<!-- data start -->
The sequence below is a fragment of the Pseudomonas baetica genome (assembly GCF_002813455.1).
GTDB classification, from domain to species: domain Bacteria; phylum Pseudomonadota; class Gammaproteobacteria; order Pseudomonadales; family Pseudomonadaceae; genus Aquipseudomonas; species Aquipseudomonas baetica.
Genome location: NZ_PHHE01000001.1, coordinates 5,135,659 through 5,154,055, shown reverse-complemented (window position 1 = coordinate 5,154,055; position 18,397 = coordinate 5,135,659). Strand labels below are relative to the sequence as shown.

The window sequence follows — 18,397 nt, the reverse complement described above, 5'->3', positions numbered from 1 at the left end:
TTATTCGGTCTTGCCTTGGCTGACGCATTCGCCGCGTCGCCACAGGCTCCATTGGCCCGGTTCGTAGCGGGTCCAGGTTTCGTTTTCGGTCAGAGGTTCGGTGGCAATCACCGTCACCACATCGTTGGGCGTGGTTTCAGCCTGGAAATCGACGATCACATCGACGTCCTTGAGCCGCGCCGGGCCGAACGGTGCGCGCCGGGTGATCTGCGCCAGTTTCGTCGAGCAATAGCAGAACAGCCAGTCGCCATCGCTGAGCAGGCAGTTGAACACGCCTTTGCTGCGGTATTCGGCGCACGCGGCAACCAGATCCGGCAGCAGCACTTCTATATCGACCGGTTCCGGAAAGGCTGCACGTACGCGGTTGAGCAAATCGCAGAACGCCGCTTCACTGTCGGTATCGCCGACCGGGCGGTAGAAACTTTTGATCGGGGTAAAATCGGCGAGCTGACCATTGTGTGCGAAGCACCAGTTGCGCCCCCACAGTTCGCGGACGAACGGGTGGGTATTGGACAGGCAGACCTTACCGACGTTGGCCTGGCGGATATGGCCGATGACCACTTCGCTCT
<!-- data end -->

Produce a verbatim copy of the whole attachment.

The sequence below is a fragment of the Pseudomonas baetica genome (assembly GCF_002813455.1).
GTDB classification, from domain to species: domain Bacteria; phylum Pseudomonadota; class Gammaproteobacteria; order Pseudomonadales; family Pseudomonadaceae; genus Aquipseudomonas; species Aquipseudomonas baetica.
Genome location: NZ_PHHE01000001.1, coordinates 5,135,659 through 5,154,055, shown reverse-complemented (window position 1 = coordinate 5,154,055; position 18,397 = coordinate 5,135,659). Strand labels below are relative to the sequence as shown.

The window sequence follows — 18,397 nt, the reverse complement described above, 5'->3', positions numbered from 1 at the left end:
TTATTCGGTCTTGCCTTGGCTGACGCATTCGCCGCGTCGCCACAGGCTCCATTGGCCCGGTTCGTAGCGGGTCCAGGTTTCGTTTTCGGTCAGAGGTTCGGTGGCAATCACCGTCACCACATCGTTGGGCGTGGTTTCAGCCTGGAAATCGACGATCACATCGACGTCCTTGAGCCGCGCCGGGCCGAACGGTGCGCGCCGGGTGATCTGCGCCAGTTTCGTCGAGCAATAGCAGAACAGCCAGTCGCCATCGCTGAGCAGGCAGTTGAACACGCCTTTGCTGCGGTATTCGGCGCACGCGGCAACCAGATCCGGCAGCAGCACTTCTATATCGACCGGTTCCGGAAAGGCTGCACGTACGCGGTTGAGCAAATCGCAGAACGCCGCTTCACTGTCGGTATCGCCGACCGGGCGGTAGAAACTTTTGATCGGGGTAAAATCGGCGAGCTGACCATTGTGTGCGAAGCACCAGTTGCGCCCCCACAGTTCGCGGACGAACGGGTGGGTATTGGACAGGCAGACCTTACCGACGTTGGCCTGGCGGATATGGCCGATGACCACTTCGCTCT